Health Check, the woefully underpowered Heart and Stroke Foundation front-of-package program that encourages Canadians to consume processed foods and meals out, should listen to their social media folks.
Apparently Health Check has folks who are,
"listening online with an ear to conversations about eating habits, food sources and preparation, and nutritional hot points such as fat and sodium"What'd they hear?
Well according to their blog post,
"Calories are the number one topic of conversation (32%) followed by fibre and carbohydrates (14% each), and sodium and fat (11% each). Other topics include added sugars, oils, cholesterol, and saturated and trans fats."So let's see.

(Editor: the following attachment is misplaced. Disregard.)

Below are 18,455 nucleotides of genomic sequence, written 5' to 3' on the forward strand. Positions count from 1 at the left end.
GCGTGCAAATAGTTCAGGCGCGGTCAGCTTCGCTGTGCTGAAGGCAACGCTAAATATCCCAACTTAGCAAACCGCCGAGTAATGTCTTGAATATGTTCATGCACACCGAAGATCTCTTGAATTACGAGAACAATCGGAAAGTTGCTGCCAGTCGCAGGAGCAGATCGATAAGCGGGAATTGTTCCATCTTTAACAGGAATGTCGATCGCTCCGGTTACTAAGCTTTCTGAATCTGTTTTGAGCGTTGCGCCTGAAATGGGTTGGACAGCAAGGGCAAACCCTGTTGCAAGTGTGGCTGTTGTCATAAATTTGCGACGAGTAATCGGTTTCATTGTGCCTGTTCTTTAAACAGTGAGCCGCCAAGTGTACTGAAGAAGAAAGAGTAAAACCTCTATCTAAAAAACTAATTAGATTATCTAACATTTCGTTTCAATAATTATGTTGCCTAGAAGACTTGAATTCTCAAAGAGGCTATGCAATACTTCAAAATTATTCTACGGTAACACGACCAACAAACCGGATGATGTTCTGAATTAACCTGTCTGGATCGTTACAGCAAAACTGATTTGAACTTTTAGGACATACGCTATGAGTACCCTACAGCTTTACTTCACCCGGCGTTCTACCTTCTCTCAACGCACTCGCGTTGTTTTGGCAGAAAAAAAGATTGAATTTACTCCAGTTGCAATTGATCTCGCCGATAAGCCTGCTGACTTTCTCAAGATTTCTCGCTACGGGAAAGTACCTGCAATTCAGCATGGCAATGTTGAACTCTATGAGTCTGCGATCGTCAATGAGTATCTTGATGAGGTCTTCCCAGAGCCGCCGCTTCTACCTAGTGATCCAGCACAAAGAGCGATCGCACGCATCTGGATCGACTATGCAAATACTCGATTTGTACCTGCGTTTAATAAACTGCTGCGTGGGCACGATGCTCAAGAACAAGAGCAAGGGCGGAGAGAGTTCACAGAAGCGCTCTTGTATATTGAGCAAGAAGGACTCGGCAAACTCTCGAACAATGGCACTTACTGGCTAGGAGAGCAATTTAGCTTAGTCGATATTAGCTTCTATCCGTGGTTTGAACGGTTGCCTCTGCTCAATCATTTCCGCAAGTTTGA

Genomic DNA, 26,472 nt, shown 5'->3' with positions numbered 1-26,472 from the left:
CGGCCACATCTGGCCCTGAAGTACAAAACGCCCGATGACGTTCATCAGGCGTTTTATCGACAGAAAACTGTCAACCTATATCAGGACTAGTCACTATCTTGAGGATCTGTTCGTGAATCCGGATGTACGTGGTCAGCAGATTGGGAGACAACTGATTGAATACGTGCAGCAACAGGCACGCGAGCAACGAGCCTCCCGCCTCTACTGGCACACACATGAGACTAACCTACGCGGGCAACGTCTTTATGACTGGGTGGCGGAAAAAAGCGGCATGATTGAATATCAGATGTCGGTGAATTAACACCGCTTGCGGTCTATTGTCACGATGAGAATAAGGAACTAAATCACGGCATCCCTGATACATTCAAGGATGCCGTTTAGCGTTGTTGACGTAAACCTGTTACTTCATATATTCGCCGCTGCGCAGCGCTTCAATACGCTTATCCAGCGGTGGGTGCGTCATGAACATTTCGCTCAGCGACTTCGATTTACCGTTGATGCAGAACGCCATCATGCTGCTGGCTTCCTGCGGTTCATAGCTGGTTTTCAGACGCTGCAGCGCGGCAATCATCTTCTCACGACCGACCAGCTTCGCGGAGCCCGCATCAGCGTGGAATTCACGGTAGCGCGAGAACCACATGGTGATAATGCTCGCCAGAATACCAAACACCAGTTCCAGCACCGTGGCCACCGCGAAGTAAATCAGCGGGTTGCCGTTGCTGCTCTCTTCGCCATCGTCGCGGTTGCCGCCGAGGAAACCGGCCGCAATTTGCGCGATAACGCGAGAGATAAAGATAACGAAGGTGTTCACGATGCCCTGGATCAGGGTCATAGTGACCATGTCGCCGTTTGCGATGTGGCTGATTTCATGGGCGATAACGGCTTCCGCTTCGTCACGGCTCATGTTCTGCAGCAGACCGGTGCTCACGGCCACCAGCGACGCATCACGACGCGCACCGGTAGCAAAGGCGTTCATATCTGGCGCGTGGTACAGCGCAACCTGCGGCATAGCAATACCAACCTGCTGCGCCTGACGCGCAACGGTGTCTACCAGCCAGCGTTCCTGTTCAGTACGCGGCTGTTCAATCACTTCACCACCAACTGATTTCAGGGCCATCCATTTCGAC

Is the nutritional determinant of health that Canadians are most concerned about online a determinant of Health Check?
Sure, there are many things that go into an evaluation of whether a food's a healthy choice or not, but no doubt in a country where it's abnormal to have a healthy body weight, calories at least ought to be one of them.
Of course so should so many other things.
Generally Health Checks are awarded on the basis of a product's scores in only 3-5 different nutrient areas.
Contrast that with Nuval, a robust front-of-package program that scores more than 30 (including calories), and you might have a sense as to why I describe Health Check as woefully underpowered.